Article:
Sunday, May 4, 2014

Is A Guided Tour Vacation Right For You?

As we approach the summer vacation season, I'm exploring things to think about when considering a guided tour.  I'm referring to vacation tours of several days or weeks rather than the two hour tour taken at a tourist attraction or the highlights of a city tour.

Or the three hour tour that left Gilligan and friends stranded on that island for several years.  :)

Some travelers find the sight of those large tour buses spewing out hoards of vacationers at tourist attractions enough to make them cringe.  Others love getting on the tour bus and not having to worry about planning an itinerary, making hotel reservations, or booking transportation…especially in a foreign country.

How do you know if a tour is right for you?  Finding a tour that meets your travel needs might be easier than you think.  You just have to ask a few pertinent questions.

Do you know anyone who recommends this tour?  Just because a particular tour got a good review, or rave comments on one of the travel websites, doesn't mean that your taste agrees with those who left comments.  But you know your friends and family, know their taste and whether it agrees with yours.

Will the tour help with a language barrier?  Possibly you can get by with a guide book and a foreign language phrase book, but not being able to communicate in the local language can prevent you from seeing some place you really wanted to visit.  And a tour guide can definitely expedite border crossings.  Finding a good tour operator can be the difference between an enjoyable trip and a disappointing one.

Does the tour solve transportation problems?  In the developed world, most tourists feel comfortable renting a car and going out on their own.  But in the developing nations transportation can be the biggest challenge you'll face on your travels.  With dangerous and in some cases even non-existent roads, driving yourself can be quite impractical.  Other times, a car is not even an option with alternate transportation being very expensive.

Does the tour operator share your ideals?  Even though travel expands our minds and challenges our beliefs, a tour operator who runs their business in a way that truly offends your sensibilities can totally ruin the experience.  This is particularly important if you're seeking out cultural tour experiences.

Does the tour offer more than your guidebook?  Sometimes a guidebook is all you need to experience what a location has to offer.  But for other locations a tour guide can often give you a deeper understanding than you can get from a guide book or pamphlet.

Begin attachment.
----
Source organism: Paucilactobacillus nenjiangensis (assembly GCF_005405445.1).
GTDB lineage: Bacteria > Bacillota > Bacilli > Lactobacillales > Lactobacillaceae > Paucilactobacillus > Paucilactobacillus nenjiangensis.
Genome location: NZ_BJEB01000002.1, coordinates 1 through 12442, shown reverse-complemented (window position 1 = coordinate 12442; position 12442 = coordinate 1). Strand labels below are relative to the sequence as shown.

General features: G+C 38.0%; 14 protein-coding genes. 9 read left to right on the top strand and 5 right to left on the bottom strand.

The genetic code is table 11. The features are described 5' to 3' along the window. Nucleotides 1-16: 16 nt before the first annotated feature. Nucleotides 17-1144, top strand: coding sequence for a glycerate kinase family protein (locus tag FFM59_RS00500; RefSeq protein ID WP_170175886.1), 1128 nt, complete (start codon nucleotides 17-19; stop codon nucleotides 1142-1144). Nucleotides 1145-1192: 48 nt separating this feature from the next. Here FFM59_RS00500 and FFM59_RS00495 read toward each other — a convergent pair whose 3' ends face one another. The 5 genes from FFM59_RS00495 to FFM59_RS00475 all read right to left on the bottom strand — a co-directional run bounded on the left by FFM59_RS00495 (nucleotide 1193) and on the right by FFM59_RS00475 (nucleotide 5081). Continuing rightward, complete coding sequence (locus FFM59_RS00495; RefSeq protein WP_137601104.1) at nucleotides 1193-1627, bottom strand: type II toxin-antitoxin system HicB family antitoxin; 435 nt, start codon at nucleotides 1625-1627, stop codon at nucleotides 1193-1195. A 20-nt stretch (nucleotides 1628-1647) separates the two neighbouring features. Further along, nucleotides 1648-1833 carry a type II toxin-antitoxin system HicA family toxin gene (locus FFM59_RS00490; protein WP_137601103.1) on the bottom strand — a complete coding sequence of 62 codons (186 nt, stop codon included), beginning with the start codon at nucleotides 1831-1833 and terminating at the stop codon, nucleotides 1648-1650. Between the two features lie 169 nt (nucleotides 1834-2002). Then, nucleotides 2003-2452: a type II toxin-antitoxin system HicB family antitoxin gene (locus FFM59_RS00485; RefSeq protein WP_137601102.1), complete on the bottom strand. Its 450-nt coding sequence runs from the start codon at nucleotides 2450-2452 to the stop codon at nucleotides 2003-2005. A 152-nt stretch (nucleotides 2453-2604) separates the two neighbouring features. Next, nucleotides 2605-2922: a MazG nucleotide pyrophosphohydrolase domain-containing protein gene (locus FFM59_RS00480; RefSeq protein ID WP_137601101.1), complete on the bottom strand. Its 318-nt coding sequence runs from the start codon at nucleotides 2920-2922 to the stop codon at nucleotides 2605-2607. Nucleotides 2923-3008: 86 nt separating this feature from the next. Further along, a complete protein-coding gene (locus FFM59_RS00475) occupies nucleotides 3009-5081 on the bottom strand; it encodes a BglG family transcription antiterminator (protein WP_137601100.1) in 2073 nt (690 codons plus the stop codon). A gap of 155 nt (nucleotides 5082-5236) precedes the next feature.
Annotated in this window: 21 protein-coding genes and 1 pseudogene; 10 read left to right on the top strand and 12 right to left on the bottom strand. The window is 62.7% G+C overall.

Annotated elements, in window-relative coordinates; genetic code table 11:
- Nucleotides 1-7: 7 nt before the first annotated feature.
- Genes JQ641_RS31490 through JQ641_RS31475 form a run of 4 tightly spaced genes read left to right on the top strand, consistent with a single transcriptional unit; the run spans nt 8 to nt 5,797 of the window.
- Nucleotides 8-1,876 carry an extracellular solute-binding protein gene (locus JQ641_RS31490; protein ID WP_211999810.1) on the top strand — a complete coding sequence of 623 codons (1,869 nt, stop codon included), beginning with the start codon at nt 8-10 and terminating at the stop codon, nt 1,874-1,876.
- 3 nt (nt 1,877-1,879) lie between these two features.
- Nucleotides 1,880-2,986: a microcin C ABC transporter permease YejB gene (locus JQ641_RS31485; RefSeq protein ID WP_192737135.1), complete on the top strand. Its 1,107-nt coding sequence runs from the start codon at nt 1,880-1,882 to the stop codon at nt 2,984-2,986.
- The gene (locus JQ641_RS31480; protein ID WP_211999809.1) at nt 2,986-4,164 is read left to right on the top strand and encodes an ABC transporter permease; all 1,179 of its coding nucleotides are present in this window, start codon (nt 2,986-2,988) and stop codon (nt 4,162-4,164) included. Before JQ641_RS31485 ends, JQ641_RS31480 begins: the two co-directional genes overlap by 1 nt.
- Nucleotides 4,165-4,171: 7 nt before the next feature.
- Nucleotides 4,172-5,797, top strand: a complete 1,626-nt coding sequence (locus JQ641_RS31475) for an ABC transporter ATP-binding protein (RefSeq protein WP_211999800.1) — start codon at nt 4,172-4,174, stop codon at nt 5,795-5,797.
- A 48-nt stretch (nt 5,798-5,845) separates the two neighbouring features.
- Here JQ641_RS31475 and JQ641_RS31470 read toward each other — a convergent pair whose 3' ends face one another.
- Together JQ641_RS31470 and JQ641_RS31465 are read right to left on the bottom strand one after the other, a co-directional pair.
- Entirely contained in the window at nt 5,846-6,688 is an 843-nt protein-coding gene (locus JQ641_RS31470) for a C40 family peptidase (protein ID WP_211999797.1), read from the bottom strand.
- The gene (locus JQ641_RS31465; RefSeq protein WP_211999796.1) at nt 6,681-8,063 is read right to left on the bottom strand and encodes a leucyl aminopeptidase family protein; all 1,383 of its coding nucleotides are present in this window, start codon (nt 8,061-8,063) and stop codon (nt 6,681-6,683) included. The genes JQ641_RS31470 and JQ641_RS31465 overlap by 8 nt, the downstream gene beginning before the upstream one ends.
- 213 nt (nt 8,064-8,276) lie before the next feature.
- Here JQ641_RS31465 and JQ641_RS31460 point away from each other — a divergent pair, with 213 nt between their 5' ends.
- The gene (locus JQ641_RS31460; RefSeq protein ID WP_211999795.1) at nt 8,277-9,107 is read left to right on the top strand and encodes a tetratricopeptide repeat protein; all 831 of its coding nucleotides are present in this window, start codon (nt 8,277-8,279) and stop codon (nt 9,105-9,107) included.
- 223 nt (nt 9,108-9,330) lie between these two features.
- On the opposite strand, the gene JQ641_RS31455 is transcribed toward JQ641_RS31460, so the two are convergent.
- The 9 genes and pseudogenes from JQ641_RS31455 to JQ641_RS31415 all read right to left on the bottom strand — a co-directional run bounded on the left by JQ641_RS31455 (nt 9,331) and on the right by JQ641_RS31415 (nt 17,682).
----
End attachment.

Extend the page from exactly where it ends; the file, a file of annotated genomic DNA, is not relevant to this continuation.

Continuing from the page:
Who is the guide?  Taking a tour where the owners of the tour company are your guides can provide a far better experience for the traveler than one of the massive tour operators.  The small operators can't afford to develop a bad reputation while the large companies often have transient, part-time help that doesn't care as much as the small business owner does.

How big is the tour group?  When it comes to tours…size matters.  Small groups allow you to have a more personalized experience while large groups keep the costs lower and allow you to meet more people.  Know your preferences before you pay out that non-refundable deposit.

How much free time will you have?  Even those travelers who always prefer guided tours to independent travel want some free time while on the tour.  Before booking your tour, find out how much free time is included in the schedule.

Where will you be staying?  Make sure the level of accommodations matches what you're looking for from the tour.  If you're wanting a back to nature roughing it experience, you don't want to find yourself in a chain hotel every night.  If you want a pampered experience, then a mediocre motel each night won't give that to you.
And then there's the luxury roughing it combination

Even if you are one of those travelers who don't want to have anything to do with a guided tour, there are some parks and historical sites that only allow people to visit if they are part of a licensed tour group.  Getting beyond the visitor center of Denali National Park in Alaska and Hearst Castle State Park in California are two that come to mind.

Have you ever taken a guided tour vacation on a large tour bus?  What did you like or dislike about the experience?

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